Porsche 911: Considered by many automotive enthusiasts to be the purest sports car ever made, the 911 has been a gold standard in sports car design since the 1960s. So much so that design changes have come with great care. In fact, the car’s overall profile, including the rear engine, has changed little over the years and has stayed as the flagship of the German brand’s line-up. The first major redesign was in 2005 and the newer turbo-charged models are not just faster, the new suspension technology has also made the 911 one of the best-handling sports cars in the world.
Ford Mustang: Easily the most iconic design to come out of Ford’s factories, it became an American automotive cult. Dubbed “retro futurism”, the mixture of retro and futuristic design elements—such as round head lamps paired with flared wheel arches—triggered off an industry-wide trend. Ford completely redesigned the classic “pony car” in 2005, and came up with a radically restyled vehicle that cemented its status as an American idol.
Mini Cooper: The cheeky, retro car we drive today was the successor to the classic design originally produced by British Motors in the 1960s. The Mini (now owned by BMW) maintained the basic lines of past models, as well as quirkier features such as old-fashioned toggle switches to operate the cabin’s windows. Its space-saving front-wheel drive layout influenced a generation of car makers. It is considered the British equivalent of the Volkswagen Beetle which enjoyed similar popularity.
Volkswagen Beetle: The Volkswagen Beetle, also called the Volkswagen Bug, was actually conceived by Adolf Hitler who wanted a cheap, simple car. It was produced by Volkswagen and was one of the first rear-engined cars. With over 21 million manufactured, the Beetle is the longest-running and most manufactured car of a single design platform worldwide. It lasted 65 years before the original Beetle was mothballed in 2003 and replaced by a model called The New Beetle which kept the original design cues, but was a radical upgrade.
Jaguar XJ: The Jaguar XJ has been an automotive icon ever since the first XJ was introduced in the late 1960s. It exemplified the Jaguar brand’s uniquely British styling. It became the company’s flagship model and evolved into a full-size luxury car. It is one of the official cars of the royal families and the UK’s Prime Minister. A 2003 redesign maintained the two most notable design features, the leaping jaguar hood ornament, as well as the four round head lamps.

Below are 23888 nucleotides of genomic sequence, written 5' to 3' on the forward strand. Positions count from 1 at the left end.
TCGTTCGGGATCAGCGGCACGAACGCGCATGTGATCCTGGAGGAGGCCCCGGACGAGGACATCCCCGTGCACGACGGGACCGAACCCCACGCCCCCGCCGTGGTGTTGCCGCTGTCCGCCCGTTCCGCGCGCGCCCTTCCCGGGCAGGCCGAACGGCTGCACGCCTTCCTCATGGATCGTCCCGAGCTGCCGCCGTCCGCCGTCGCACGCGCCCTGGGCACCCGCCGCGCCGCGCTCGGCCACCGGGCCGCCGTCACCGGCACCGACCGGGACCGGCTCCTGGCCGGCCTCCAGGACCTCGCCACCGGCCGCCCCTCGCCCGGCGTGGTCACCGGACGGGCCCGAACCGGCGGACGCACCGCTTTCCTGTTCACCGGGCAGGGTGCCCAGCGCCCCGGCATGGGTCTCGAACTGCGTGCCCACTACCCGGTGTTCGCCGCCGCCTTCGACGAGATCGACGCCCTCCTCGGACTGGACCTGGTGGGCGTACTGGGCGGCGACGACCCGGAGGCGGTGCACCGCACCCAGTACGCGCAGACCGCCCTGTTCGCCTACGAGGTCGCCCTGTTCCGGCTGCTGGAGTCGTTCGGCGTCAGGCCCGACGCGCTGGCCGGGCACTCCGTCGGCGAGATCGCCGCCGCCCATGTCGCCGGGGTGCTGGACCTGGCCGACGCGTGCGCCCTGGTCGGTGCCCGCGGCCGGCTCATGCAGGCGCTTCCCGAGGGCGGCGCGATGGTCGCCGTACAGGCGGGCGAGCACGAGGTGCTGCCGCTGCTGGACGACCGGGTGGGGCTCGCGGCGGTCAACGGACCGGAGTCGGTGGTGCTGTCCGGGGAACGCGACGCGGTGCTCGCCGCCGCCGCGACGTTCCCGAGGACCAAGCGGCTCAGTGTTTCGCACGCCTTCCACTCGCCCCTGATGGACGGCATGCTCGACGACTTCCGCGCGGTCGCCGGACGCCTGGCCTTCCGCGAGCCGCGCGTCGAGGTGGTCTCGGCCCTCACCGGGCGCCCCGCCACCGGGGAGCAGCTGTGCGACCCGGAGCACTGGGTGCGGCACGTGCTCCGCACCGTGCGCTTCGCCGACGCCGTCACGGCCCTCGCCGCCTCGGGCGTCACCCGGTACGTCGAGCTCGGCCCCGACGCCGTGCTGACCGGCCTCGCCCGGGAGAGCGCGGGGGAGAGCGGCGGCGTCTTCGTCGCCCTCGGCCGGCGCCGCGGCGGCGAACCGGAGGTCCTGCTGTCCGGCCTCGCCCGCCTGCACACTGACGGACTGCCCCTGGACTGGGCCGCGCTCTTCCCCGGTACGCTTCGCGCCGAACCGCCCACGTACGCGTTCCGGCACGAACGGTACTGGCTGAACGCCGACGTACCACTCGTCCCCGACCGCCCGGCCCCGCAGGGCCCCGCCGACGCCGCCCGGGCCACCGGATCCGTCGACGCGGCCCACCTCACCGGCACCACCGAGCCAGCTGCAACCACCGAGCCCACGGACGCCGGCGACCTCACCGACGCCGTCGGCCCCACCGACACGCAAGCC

Lexus LS400: For decades, the Japanese had built a reputation for reasonably-priced, economical, reliable and comfortable sedans. No one believed they could attempt a luxury car. That question mark was erased in 1989 when Toyota launched the LS400. It was powerful, comfortable and superbly quiet. Above all, it was luxurious and revolutionised the luxury-car market by raising the bar for reliability in the category.
Honda Civic: The 1984 Honda Civic arguably set the stage for the modern compact car. It grew in size and refinement, transcending the image of a cheap “econobox” and becoming a popular choice for families on a budget. Initially gaining a reputation for being fuel-efficient, reliable and environmentally-friendly, subsequent models added refinements to upgrade its mid-range sedan status. By 2012, it had been the top-selling car in Canada for 14 years and its worldwide appeal is testimony to its design and reliability.
Toyota RAV4: Back in 1996, Toyota broke tradition by designing an SUV on a car-like uni-body platform instead of the truck-type body-on-frame design that was commonly used till then. With a fully-independent suspension, it provided more agile handling and a better ride, and ushered in the era of the more civilised SUV.
BMW 3 Series: A contemporary icon, the 3 Series has been the sport-sedan gold standard for decades. Its blend of handling, performance and practicality has influenced the design of many of its competitors, as well as many of today’s mainstream passenger sedans. The second-generation 3 Series, introduced in 1983, was the first four-door.
Toyota Prius: The first hybrid to be commercially available worldwide, the petrol/electric Prius made “hybrid” a household word. Introduced in 2000, it wasn’t the first hybrid to be sold, but its popularity set the stage for a revolution that has caused every major automaker to play catch-up. With oil prices and the economic downturn, hybrids are the new Beetle.
BMW 7 Series: With its game-changing iDrive electronic control system, the 2002 7 Series kicked off one of today’s hottest trends: The move to full-featured infotainment systems. Touch-screens, joystick-like controllers, etc, have become commonplace now, but the 7 series was where it all started.